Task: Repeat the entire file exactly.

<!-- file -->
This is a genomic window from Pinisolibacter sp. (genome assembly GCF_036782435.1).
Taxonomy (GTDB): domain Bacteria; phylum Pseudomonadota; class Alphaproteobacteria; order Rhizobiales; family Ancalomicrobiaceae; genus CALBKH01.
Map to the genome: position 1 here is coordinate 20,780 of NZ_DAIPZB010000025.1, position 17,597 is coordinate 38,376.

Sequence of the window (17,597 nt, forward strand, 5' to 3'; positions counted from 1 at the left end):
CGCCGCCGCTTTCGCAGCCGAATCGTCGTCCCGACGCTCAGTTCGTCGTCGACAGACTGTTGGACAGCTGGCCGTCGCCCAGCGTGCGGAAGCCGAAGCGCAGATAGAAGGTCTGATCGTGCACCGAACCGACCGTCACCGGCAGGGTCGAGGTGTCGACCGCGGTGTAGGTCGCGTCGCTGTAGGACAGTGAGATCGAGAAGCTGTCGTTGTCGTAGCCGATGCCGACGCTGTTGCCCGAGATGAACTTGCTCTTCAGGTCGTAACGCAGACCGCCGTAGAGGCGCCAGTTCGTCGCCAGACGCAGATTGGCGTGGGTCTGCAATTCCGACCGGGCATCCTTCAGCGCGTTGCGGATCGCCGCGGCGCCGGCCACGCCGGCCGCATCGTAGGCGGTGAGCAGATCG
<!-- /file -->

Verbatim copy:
This is a genomic window from Pinisolibacter sp. (genome assembly GCF_036782435.1).
Taxonomy (GTDB): domain Bacteria; phylum Pseudomonadota; class Alphaproteobacteria; order Rhizobiales; family Ancalomicrobiaceae; genus CALBKH01.
Map to the genome: position 1 here is coordinate 20,780 of NZ_DAIPZB010000025.1, position 17,597 is coordinate 38,376.

Sequence of the window (17,597 nt, forward strand, 5' to 3'; positions counted from 1 at the left end):
CGCCGCCGCTTTCGCAGCCGAATCGTCGTCCCGACGCTCAGTTCGTCGTCGACAGACTGTTGGACAGCTGGCCGTCGCCCAGCGTGCGGAAGCCGAAGCGCAGATAGAAGGTCTGATCGTGCACCGAACCGACCGTCACCGGCAGGGTCGAGGTGTCGACCGCGGTGTAGGTCGCGTCGCTGTAGGACAGTGAGATCGAGAAGCTGTCGTTGTCGTAGCCGATGCCGACGCTGTTGCCCGAGATGAACTTGCTCTTCAGGTCGTAACGCAGACCGCCGTAGAGGCGCCAGTTCGTCGCCAGACGCAGATTGGCGTGGGTCTGCAATTCCGACCGGGCATCCTTCAGCGCGTTGCGGATCGCCGCGGCGCCGGCCACGCCGGCCGCATCGTAGGCGGTGAGCAGATCG